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How to research practice areas

How to research practice areas

Blessing Mukosha Park

20/03/2020

When applying for pupillage it is necessary to know which areas of law you want to focus your applications on. Each chambers has different core practice areas that their barristers take instructions in. Although once inside a chambers, your practice can take a number of different directions, it is still necessary to be aware of your principal target areas. 

In this blog post I identify the different ways that you can research different practice areas and be sure of which one(s) you want to focus on for your applications.

Chambers websites 

This is an obvious one. Head to the website of your chosen chambers and look at the different practice areas available. You can read a synopsis of these areas and the kind of work the barristers have completed in the field. This will help you start to understand the nature of the work, typical subject matter and how long they spend working on an individual case. It is a good entry-level view into an area of work. 

Comparing how different chambers talk about the same areas can highlight subtle differences. For example, chambers A and B may both say that they practice in property law; however, Chambers A might focus on high-value commercial property transactions, while Chambers B does a significant amount of social housing work.

Identifying these differences between areas is important, as it will help you to navigate the broad and generalised labels given to different practice areas and understand where you’d like to focus your work.

Law reports 

This is my favourite way to get my head around an area of law. While I was drafting my most recent round of pupillage applications, I would get a big cup of tea and a lot of snacks, and read through lots of reported cases in different areas. I would note down the chambers the barristers appearing in the cases were from and take a good snapshot of which chambers dominated certain areas.

The cases themselves were really helpful to read in full. I understood the subject matter in much more depth and could better see the core skills that barristers working in that area had to have. It stripped away the glamour and made the reality of competing that type of work sink in.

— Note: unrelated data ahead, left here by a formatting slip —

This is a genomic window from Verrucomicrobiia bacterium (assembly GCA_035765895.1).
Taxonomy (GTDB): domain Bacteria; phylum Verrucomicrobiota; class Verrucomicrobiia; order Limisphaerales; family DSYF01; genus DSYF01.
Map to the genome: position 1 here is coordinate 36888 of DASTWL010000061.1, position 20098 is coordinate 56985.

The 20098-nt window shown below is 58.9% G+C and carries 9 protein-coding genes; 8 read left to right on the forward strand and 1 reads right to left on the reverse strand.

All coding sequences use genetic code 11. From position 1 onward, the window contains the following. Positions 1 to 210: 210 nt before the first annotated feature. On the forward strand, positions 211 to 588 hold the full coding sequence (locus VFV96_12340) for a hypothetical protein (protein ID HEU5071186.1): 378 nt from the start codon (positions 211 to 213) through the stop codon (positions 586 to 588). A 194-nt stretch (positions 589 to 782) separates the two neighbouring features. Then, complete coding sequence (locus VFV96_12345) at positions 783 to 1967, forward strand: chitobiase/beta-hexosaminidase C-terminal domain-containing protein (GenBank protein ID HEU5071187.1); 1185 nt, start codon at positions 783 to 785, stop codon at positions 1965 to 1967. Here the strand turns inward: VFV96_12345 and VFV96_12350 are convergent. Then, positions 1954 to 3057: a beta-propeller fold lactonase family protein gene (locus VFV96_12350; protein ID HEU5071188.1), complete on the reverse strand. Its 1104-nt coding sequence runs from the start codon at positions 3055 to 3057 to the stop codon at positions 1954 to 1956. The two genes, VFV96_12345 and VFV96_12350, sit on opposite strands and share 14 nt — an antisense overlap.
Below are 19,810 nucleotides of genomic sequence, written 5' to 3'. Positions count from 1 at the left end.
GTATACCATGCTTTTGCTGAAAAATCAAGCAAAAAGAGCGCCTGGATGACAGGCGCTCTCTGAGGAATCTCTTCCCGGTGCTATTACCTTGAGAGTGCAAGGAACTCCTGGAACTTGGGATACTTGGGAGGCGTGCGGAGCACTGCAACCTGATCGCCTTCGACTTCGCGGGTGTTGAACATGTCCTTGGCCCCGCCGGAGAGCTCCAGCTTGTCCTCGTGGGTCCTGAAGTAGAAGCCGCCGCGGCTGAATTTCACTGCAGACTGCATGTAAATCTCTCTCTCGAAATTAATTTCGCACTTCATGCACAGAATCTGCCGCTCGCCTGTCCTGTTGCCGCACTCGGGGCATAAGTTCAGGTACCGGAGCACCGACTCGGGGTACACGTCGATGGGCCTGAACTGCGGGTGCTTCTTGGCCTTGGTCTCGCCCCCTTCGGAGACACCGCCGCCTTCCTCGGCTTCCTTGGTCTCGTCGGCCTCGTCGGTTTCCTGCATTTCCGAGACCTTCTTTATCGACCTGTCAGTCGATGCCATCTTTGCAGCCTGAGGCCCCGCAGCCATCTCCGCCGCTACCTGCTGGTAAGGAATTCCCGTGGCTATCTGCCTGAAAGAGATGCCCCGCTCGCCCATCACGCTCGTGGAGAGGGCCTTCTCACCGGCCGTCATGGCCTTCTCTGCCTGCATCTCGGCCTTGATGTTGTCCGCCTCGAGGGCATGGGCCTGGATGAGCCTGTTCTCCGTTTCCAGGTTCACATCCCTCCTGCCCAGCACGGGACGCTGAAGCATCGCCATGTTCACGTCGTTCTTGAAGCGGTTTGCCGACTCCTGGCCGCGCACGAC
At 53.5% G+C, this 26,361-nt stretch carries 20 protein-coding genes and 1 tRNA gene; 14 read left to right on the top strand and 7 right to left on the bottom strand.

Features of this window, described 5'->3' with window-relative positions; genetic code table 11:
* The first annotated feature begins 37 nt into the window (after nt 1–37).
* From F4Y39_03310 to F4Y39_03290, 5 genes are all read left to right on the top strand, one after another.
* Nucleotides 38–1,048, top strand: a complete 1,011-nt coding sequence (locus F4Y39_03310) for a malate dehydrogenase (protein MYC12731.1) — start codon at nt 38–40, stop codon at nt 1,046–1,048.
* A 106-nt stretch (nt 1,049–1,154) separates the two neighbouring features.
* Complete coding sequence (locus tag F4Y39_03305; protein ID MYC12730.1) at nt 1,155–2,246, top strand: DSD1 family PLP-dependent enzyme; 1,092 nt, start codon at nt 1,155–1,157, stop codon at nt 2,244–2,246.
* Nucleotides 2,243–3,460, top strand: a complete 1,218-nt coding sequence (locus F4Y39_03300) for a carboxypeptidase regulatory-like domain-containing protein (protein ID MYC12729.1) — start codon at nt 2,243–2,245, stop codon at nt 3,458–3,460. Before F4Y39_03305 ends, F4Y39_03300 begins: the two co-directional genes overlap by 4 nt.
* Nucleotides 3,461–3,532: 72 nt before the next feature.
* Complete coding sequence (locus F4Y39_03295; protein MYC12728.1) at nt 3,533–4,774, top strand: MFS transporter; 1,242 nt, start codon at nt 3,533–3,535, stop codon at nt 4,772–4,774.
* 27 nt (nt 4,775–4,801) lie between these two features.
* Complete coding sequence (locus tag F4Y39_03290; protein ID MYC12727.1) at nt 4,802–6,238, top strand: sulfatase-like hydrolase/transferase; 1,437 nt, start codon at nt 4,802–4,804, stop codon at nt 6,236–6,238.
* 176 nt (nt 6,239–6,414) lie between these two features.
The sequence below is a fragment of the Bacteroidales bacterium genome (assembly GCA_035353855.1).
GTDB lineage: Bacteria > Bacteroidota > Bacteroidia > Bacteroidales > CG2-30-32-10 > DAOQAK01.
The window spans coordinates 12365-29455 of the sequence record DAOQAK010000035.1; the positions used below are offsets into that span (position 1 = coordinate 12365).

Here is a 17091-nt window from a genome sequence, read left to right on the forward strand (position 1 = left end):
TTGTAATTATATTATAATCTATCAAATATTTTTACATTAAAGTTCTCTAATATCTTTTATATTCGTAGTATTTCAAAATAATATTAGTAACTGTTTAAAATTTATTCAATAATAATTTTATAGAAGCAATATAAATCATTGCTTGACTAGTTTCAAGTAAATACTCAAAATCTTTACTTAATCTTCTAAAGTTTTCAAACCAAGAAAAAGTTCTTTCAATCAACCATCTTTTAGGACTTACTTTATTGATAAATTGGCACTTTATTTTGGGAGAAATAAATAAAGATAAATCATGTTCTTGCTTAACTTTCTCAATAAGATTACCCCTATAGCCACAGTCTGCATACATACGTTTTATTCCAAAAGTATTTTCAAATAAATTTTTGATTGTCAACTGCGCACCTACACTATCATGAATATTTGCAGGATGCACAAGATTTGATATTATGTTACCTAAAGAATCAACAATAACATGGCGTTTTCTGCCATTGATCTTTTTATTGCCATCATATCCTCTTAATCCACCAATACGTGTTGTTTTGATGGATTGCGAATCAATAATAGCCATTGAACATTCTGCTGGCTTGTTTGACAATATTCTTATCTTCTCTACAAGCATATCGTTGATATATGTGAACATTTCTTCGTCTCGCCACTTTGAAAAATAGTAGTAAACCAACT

For example, you might be set on family law but after reading harrowing cases involving severe domestic violence or child abduction, find that you do not have the stomach for the work. There’s nothing wrong with that because everyone is different, but it does help you to know what you’d be in for as a pupil well in advance of submitting an application.

Legal directories 

For those that are not familiar, there are many different legal directories that rank chambers and individual barristers. These are helpful tools to support your research of practice areas because they show the different skills barristers working in these areas are praised for.

Admittedly, they do expose the barrister profession’s diversity issues: the barristers dominating the top levels of the rankings in many areas are overwhelmingly male and white. Nonetheless, this can be a useful exercise to see what makes the barristers working in the areas you’re interested in the best in the eyes of their professional clients (ie, the solicitors who instruct them). 

If you can see the barristers are praised for skills and attributes you know you possess, this could help you to decide whether a particular area of law is suited to you. 

Practice area associations and organisations 

In most cases different areas of law have a group, organisation or association which represents the lawyers working in that area. This can also be a good source to identify which practice area is right for you, as many of these organisations will have some sort of newsletter or circular that’s available online. These will cover some of the main issues, concerns and news for lawyers working in that area, which will highlight the reality for barristers working in a particular area of law and the different challenges that they face. 

In addition, it will show you the Bretts of work and the different types of people completing certain types of work. If you are worried about diversity in a particular area then you can also research this using these resources.

Good luck researching!

Good luck with researching your different practice areas. Once you know which areas of law you want to focus on, your pupillage applications will be much less daunting.